d] Encourages activities deemed to be breaking the law for schools 

By providing and promoting teaching material about ‘White Privilege’ critical race theory Barnardo’s is encouraging activities deemed to be breaking the law for schools as explained in the House of Commons by MP Kemi Badenoch on 20th October 2020: 

“We do not want to see teachers teaching their white pupils about white privilege & inherited racial guilt… any school that teaches these elements of critical race theory as fact… is breaking the law.” 6


References: 

1] https://twitter.com/barnardos/status/1326474503820546054?s=19 

2] https://www.barnardos.org.uk/blog/white-privilege-guide-for-parents?utm_source=twitter&utm_campaign=always_on&utm_medium=organic&utm_content=white_privilege_1111 

3] https://www.gov.uk/government/publications/speaking-out-guidance-on-campaigning-and-political-activity-by-charities-cc9/speaking-out-guidance-on-campaigning-and-political-activity-by-charities  

4] https://fra.europa.eu/en/eu-charter/article/21-non-discrimination 

5] https://www.legislation.gov.uk/ukpga/2010/15/part/2/chapter/2 

6] https://twitter.com/talkRADIO/status/1318965206064791553?s=19 

7] https://www.barnardos.org.uk/our-basis-and-values 

8] https://www.theguardian.com/uk/2006/oct/22/ukcrime.race 

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Summary of the complaint as downloadable PDF

A PDF of the complaint is posted below. If you feel this accurately represents your view of Barnardo’s action please feel free to download, amend as required, and use as part of your complaint to the Charity Commission.

PDF of the complaint

Complaint to Charity Commission regarding Barnardo’s

We will also post other complaints submitted to the Charity Commission or direct to Barnardo’s here, to build up a database of information and approaches for pro-Whites to use in this and other situations. If you are happy to share your submission please send to us on Twitter or via Telegram. Thank you.

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Step by Step Guide to Submitting a Complaint

STEP 1 To complain to the Charity Commission about Barnardo’s ‘White privilege’ post and article click here.


STEP 2 This is the first page you will see.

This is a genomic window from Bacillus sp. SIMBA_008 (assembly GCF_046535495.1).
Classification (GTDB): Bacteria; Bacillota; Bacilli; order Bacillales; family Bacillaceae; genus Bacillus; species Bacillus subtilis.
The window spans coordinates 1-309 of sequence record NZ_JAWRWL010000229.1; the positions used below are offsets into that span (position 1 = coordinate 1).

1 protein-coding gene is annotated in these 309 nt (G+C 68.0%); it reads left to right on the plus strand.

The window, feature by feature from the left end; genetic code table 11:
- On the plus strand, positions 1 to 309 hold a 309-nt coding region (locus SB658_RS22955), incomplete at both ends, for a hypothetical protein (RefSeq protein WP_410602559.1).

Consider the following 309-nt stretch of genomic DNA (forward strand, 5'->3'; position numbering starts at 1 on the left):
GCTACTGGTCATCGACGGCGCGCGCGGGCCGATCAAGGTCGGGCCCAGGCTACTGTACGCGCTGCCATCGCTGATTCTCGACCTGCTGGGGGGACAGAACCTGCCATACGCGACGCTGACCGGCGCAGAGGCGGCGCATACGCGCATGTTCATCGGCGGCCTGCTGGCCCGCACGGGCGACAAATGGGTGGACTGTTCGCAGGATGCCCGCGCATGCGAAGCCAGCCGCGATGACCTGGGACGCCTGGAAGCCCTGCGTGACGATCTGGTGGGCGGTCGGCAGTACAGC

Options are detailed for complaining to other authorities, but given the seriousness of Barnardo’s actions, the size and influence of the charity, and the vulnerability of White children in its care, we felt the best option was submitting a serious complaint directly to the Charity Commission. Click on that link if this is your choice.


STEP 3 You will then be taken to a page which provides information about submitting a complaint and what happens next. While it suggests you must complain directly to the charity first, this can be bypassed. Given the nature of the complaint this is what we chose to do. If this is your choice, simply read through the page on their website and the click next to take you to next step.


STEP 4 On this page you will be able to choose one, and only one, option for why you are raising concerns about the charity. We consider those marked with a red circle to be applicable, though it could be argued ‘Criminality within or involving a charity’ is also relevant as we believe Barnardo’s is breaching its legal requirements.


STEP 5 This is where the detail of your complaint is attached. Every person may take a different approach, but here is what we did:

Step 5 Part 1 – we said YES to ‘Do you have evidence?’. As the text box has a very restricted word count we simple used it to refer to the PDF we attached. You need to write something in this box to be able to move onto the next stage.

Step 5 Part 2 – we attached a PDF file of our complaint which provides details of our concerns and the evidence. Note it is only possible to attach PDFs. Attaching Word files or JPGs will prevent you moving onto the next stage. Also for reasons not understood, two PDFs need to be added. We added the same PDF twice simply to get over this hurdle.

Part 1
Part 2

Step 5 Part 3 – is about whether the Charity is registered, its number and name. You will also need to give your name, email address and, if you wish, your telephone number.

Step 5 Part 4 – simply identifies your relationship with the charity.

Part 3
Part 4

Step 5 Part 5 – Lets you choose whether you give consent for your identity to be disclosed to Barnardo’s.

Part 5

STEP 6 This is the last but one page. You are asked if you have attempted to get the charity to address your concern first. We said ‘No’ and gave our reasons. Some of you may choose to say ‘Yes’ as many of us replied to their Twitter post (and were ignored). If you choose ‘No’ you need to provide your reasons. Ours are detailed below.

The remaining questions are:


STEP 7 This is the final stage where you confirm the information you have provide is correct and complete and submit.

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Responses from Charity Commission and Barnardo’s

It’s early days yet, but in this section we will document responses we receive. As with the complaints we will also post responses received by others here. If you are happy to share replies you have received please send to us on Twitter or via Telegram. Thank you.

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Campaigning and political activity guidance for charities, published 1 March 2008

Campaigning and political activity guidance for charities (CC9) Published 1 March 2008

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Published 16 November 2020; Updated 22 December 2020